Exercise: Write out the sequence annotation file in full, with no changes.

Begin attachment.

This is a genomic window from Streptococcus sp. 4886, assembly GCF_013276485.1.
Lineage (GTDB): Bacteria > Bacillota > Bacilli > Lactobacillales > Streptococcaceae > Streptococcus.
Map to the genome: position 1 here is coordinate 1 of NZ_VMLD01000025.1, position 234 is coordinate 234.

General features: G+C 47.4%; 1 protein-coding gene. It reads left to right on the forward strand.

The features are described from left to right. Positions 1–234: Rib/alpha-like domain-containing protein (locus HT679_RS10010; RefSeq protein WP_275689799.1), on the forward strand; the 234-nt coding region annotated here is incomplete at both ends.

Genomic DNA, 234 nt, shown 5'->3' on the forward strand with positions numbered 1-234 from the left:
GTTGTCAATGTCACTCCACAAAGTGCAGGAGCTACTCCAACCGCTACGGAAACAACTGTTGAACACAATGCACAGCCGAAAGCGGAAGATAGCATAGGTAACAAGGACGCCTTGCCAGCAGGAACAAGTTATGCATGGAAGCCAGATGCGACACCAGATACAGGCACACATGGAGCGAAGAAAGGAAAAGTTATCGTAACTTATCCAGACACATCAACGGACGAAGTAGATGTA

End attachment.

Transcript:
This is a genomic window from Streptococcus sp. 4886, assembly GCF_013276485.1.
Lineage (GTDB): Bacteria > Bacillota > Bacilli > Lactobacillales > Streptococcaceae > Streptococcus.
Map to the genome: position 1 here is coordinate 1 of NZ_VMLD01000025.1, position 234 is coordinate 234.

General features: G+C 47.4%; 1 protein-coding gene. It reads left to right on the forward strand.

The features are described from left to right. Positions 1–234: Rib/alpha-like domain-containing protein (locus HT679_RS10010; RefSeq protein WP_275689799.1), on the forward strand; the 234-nt coding region annotated here is incomplete at both ends.

Genomic DNA, 234 nt, shown 5'->3' on the forward strand with positions numbered 1-234 from the left:
GTTGTCAATGTCACTCCACAAAGTGCAGGAGCTACTCCAACCGCTACGGAAACAACTGTTGAACACAATGCACAGCCGAAAGCGGAAGATAGCATAGGTAACAAGGACGCCTTGCCAGCAGGAACAAGTTATGCATGGAAGCCAGATGCGACACCAGATACAGGCACACATGGAGCGAAGAAAGGAAAAGTTATCGTAACTTATCCAGACACATCAACGGACGAAGTAGATGTA